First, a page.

It’s when we forget this that we forget to empathize. We think only of the hurts dealt to ourselves and ignore the other’s original intention.

So next time you find yourself feeling resentful and angry with your partner, your friend, your family for something THEY have done to YOU, think first: why did they do it? Was it intentional? And will it be productive to accuse them of hurting you on purpose?

No, chances are, the other person becomes defensive and they start counting off in their head all the wrongs that YOU’VE dealt THEM. Invariably they’ll try to defend themselves with something like, “but what about that time you…”

What follows then is your utter disbelieve that this person would have the AUDACITY to blame YOU for something THEY did… and on and on it would go.

So instead of going down that road, next time, just take a minute and think: did the other person mean to hurt you? No? Okay. Talk to them about why you are hurt. Acknowledge that they meant no harm. Ask them to try avoid stepping on your toes next time. If there is confusion? Well. Talk, rinse, repeat.


It’s finally November! Jamie and I are leaving for Australia in a couple of days.

We argued pretty harshly last Friday. All started with him starting a ranked match RTS game while I was half way through getting dinner ready. Now? I feel more mellow. I feel like I just adjusted my expectations. I get a certain schedule in my head and I feel angry when something doesn’t go along on my schedule.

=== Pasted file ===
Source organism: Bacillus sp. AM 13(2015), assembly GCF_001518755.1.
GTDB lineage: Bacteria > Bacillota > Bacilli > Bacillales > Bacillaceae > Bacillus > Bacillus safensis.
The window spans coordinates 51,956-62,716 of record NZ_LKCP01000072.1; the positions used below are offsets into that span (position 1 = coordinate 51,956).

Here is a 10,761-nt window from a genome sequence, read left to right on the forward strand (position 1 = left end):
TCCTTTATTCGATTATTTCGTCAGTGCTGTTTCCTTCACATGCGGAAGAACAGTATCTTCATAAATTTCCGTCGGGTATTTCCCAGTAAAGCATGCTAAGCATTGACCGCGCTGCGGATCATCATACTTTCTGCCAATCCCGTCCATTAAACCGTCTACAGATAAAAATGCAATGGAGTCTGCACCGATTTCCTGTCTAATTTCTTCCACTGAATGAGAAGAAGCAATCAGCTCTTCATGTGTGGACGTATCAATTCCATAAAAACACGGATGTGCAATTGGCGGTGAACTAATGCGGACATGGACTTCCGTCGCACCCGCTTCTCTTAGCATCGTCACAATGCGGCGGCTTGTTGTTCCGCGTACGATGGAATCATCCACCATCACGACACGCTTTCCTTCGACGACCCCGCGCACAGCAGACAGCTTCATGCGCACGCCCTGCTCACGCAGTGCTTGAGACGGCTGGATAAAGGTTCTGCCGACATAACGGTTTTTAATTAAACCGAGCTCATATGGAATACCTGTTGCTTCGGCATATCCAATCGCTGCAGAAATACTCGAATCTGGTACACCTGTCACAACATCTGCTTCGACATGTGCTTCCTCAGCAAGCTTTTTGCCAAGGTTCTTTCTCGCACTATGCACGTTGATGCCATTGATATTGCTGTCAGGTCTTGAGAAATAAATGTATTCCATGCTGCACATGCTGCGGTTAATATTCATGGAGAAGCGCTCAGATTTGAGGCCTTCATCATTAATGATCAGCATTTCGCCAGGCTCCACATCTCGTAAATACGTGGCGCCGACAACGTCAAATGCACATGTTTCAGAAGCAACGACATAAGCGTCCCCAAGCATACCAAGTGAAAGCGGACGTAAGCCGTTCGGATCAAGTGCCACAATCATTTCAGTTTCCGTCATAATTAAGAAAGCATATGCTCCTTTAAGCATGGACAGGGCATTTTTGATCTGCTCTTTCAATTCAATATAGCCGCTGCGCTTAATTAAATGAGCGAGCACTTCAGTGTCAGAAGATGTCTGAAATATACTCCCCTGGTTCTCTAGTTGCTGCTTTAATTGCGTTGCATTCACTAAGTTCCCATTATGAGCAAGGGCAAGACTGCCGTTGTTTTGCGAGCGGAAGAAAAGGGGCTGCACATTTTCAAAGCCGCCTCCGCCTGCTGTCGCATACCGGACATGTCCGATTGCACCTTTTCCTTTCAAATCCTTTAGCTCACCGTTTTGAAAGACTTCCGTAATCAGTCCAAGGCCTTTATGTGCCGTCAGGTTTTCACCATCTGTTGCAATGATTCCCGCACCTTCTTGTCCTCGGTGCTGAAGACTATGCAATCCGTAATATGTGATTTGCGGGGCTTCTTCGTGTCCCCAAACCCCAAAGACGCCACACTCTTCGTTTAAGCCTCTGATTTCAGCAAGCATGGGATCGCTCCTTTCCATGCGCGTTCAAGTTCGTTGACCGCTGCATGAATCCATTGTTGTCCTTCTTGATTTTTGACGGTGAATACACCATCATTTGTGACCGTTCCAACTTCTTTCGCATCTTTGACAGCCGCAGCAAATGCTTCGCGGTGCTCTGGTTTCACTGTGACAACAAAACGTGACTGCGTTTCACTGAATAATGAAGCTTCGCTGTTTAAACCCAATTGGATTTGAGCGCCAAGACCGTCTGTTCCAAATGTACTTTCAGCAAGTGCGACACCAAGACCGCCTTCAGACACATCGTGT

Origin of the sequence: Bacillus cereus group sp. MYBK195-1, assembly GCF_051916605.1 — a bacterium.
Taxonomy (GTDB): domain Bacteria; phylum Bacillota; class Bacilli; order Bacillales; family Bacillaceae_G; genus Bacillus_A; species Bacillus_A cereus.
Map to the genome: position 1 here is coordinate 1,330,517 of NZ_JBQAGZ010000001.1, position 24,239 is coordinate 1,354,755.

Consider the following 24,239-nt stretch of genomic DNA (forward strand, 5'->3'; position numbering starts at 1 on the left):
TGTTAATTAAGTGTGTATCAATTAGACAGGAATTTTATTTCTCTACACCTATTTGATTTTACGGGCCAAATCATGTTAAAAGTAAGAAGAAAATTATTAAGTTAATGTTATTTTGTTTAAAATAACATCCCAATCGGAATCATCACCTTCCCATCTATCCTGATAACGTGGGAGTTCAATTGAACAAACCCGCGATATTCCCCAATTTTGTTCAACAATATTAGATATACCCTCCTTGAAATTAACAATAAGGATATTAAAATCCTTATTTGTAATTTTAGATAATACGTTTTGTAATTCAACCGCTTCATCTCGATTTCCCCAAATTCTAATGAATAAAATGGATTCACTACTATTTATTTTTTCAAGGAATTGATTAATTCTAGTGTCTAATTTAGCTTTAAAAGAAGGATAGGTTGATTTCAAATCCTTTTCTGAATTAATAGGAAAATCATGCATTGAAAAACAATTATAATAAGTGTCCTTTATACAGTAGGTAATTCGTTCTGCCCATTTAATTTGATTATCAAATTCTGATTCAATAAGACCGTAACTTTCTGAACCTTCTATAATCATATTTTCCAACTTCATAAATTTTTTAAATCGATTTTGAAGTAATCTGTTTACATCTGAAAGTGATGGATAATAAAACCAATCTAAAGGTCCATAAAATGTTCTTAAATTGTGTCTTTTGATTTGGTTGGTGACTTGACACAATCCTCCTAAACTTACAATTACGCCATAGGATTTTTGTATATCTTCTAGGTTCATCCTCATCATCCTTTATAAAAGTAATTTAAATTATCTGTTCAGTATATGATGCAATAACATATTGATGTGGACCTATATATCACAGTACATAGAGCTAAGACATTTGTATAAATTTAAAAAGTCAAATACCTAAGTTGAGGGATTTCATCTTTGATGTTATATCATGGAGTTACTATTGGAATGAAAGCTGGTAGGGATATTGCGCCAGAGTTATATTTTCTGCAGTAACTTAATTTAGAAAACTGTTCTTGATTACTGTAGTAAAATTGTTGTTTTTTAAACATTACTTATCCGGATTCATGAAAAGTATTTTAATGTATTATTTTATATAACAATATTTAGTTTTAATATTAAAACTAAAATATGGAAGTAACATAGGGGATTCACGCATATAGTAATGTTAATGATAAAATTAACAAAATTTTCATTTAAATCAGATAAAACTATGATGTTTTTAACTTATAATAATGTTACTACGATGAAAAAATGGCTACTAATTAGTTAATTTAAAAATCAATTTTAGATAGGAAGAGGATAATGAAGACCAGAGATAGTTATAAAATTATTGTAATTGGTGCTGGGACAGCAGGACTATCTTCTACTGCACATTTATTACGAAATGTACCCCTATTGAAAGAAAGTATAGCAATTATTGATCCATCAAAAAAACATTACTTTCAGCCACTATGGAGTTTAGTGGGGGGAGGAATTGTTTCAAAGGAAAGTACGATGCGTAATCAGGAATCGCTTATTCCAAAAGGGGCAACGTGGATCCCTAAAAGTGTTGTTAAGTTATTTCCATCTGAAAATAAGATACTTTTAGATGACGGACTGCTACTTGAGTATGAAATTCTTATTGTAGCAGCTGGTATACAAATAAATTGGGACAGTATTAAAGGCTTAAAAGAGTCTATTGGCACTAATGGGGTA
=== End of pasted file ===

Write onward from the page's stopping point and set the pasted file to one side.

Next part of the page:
But that’s too much to expect of another human being, I think. When I’m co-existing with somebody, I need to have buffer room for their own timeline. I give buffer room to our developers at work so that we can all get things done on time. I should do the same for people I love. I can’t expect everyone to operate on my time schedule. I need to remember that I can’t control everything.


It definitely takes some adjusting to now that I’m back in Stamford.

Things are quite a bit more complicated now that we’re married. When I look at our taxes and visas, it seems like such a big mess.

Reporting my Canadian taxes seems easy. There’s just one spouse section on which I report that he is not a Canadian citizen/resident and then I just report his income in Canadian dollars.

Reporting our US taxes is going to be  giant pain, and here’s why

  1. We’re both foreign nationals living in USA. He’s Australian and I’m Canadian. So we have to figure out what status to report our taxes under. Technically we’re considered non-immigrants when it comes to our Visas, but for Tax purposes, we are considered resident aliens.
  2. Work. We don’t know how to report income from my work.

I didn’t realise that being married was such a big headache. I suppose it isn’t usually until you marry an Australian and a Canadian together in the USA.

We need an accountant. I’m going to find one that actually doesn’t suck. Hmm. I wonder where I can find a good accountant. Probably through immigration services?